Survivor I, Episode 1 in Retrospectby David Bloomberg -- 07/10/2002
As CBS is reran all of the original Survivor episodes up against the Olympics, it gave fans the opportunity to watch shows they might have missed (especially for those who got on the bandwagon late) or to look at the way their favorite players changed over time. Each episode also included a few post-show comments by various contestants, which could add to our Survivor knowledge. In this spirit, let's take a look at the first episode, which aired again on September 15.
The rerun begins with a few new comments from Richard, looking back. He explains that his original strategy was to get everybody working together towards a common goal. But then, he said, "within seconds, Susan kicked my butt" with her comments about the corporate world not being the same as the island. His strategy went out the window, and he had to come up with a new one – fast!
Of course, we all know that he did just this, and a damned good strategy it turned out to be. In the episode, we see his confidence already when he says he's already got the million-dollar check written out.
In this episode, we see the beginnings of plot lines that will come to fruition later. For example, Richard does eventually get off his tree branch and gets the Tagi tribe working as a team, though they seemed fairly inclined to do so anyway. That teamwork would eventually spell the end of Pagong, who we see doing just the opposite: avoiding teamwork and getting mad at B.B., who is trying to get them to do some work.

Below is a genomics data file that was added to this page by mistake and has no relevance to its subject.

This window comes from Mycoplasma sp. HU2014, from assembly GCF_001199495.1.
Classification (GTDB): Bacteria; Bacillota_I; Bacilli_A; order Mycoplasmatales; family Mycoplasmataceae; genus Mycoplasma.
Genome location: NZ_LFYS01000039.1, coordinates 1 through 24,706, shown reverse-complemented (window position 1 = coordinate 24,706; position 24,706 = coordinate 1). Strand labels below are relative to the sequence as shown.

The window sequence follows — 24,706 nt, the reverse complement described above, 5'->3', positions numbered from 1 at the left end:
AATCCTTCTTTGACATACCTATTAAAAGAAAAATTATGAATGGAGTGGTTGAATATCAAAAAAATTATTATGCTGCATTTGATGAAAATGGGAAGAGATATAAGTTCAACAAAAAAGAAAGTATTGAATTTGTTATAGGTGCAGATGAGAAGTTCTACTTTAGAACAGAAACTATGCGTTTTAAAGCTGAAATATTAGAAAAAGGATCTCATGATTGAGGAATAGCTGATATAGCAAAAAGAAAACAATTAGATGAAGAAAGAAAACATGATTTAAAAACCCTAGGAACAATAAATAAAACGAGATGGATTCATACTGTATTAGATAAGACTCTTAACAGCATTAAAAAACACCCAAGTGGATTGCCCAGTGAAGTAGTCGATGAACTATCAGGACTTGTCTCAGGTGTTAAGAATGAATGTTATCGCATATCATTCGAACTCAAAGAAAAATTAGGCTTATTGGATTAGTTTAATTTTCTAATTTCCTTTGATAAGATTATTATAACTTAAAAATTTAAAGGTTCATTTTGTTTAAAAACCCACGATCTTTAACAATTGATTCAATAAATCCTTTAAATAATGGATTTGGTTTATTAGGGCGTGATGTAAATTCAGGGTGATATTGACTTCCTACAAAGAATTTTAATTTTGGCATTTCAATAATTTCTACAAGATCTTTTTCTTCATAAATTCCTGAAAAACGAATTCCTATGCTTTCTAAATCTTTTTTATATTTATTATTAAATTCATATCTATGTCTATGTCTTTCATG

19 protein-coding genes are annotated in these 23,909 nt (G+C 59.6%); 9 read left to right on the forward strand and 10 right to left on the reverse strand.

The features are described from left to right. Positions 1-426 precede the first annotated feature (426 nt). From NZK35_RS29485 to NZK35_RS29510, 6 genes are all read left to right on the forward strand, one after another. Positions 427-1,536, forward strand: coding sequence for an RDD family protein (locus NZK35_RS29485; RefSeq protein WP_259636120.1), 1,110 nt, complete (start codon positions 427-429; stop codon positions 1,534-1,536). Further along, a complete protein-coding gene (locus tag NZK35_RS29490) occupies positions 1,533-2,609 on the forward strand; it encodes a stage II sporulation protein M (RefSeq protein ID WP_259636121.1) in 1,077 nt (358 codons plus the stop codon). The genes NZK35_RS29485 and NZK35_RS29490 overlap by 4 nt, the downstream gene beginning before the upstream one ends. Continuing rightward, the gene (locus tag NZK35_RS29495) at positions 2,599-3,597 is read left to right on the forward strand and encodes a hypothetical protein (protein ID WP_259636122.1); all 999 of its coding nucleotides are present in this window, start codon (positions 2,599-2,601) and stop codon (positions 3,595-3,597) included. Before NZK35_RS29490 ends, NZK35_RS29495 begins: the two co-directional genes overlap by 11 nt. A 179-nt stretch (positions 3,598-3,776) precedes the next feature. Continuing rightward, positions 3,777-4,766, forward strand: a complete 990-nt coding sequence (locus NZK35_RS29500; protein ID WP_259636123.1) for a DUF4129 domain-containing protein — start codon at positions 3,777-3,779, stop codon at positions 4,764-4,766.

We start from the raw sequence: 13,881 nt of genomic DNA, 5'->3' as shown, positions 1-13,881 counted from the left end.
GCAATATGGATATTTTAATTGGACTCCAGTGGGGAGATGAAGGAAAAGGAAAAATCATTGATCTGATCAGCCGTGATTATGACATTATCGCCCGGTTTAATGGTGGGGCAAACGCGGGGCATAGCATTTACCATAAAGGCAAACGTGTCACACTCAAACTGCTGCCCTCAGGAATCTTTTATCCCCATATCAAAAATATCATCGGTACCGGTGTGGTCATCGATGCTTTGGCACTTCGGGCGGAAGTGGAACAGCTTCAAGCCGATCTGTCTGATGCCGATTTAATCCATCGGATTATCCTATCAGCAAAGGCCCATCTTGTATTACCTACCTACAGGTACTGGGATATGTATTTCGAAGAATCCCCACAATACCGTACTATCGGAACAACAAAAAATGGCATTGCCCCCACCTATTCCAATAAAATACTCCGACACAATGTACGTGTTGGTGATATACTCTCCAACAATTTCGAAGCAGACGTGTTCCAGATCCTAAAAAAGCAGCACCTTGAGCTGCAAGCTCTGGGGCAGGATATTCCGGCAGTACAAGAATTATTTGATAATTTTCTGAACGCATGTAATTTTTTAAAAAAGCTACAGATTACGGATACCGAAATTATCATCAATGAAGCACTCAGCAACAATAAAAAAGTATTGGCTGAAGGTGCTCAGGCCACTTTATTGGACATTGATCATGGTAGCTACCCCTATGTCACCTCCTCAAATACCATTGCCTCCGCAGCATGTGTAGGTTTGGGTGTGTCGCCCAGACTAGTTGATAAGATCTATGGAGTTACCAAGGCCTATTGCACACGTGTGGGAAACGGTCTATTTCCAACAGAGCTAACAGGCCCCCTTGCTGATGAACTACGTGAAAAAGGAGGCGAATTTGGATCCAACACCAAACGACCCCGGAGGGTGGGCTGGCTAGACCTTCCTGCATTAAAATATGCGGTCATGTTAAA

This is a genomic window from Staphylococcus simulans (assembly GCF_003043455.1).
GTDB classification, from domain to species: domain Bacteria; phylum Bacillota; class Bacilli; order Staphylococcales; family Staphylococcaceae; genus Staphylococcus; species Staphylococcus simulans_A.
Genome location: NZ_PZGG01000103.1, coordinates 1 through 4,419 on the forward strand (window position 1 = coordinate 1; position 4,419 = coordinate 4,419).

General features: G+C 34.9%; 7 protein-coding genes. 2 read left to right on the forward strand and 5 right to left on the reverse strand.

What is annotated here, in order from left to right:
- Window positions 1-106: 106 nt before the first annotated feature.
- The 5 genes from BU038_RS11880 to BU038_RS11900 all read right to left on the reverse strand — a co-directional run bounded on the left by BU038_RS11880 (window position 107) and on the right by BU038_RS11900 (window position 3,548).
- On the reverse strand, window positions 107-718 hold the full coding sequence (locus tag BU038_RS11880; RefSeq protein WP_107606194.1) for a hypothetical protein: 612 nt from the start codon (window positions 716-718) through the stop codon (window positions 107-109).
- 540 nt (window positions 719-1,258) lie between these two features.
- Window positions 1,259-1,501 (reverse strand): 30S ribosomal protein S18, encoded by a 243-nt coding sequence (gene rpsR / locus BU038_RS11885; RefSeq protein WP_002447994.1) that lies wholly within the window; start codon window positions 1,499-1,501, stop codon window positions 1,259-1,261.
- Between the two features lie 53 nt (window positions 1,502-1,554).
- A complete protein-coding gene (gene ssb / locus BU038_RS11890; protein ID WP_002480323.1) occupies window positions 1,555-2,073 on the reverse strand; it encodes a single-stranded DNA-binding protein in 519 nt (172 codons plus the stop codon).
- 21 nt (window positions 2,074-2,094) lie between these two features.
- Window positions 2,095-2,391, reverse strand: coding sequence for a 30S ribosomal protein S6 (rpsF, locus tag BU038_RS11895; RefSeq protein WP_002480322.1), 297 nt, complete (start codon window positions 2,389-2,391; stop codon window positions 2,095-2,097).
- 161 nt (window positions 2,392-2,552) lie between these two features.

Meanwhile, we see how easily Ramona gets tired and sick even as they just arrive at the island. That lack of fortitude would shortly spell an end to her stay there.
Back at Tagi, we see Richard complimenting Rudy and vice versa, which lays the groundwork for their later alliance until the bitter end. Rudy is happy to see how Richard is trying to take a leadership role. Meanwhile, Richard makes the comment that some people think Rudy is arrogant and, knowing himself as the country would soon come to know him, admits to his own great arrogance in an amusing fashion.
Perhaps the most interesting part of the first episode was the irony in who made the first alliance. It wasn't Richard; it wasn't Susan. It was Kelly and Stacy, who allied themselves to get rid of Rudy (Kelly wouldn't succeed in voting him off until they were down to the final three). They tried to bring Susan in, but she played sneaky and decided not to vote their way.
Kelly would be the one who later decried the Tagi alliance led by Richard, the one who felt it was immoral, the one who tried to break from it. Yet Kelly was playing the alliance game before anybody else. To me, it only made her later protestations that much more dishonest than I already had believed them to be.
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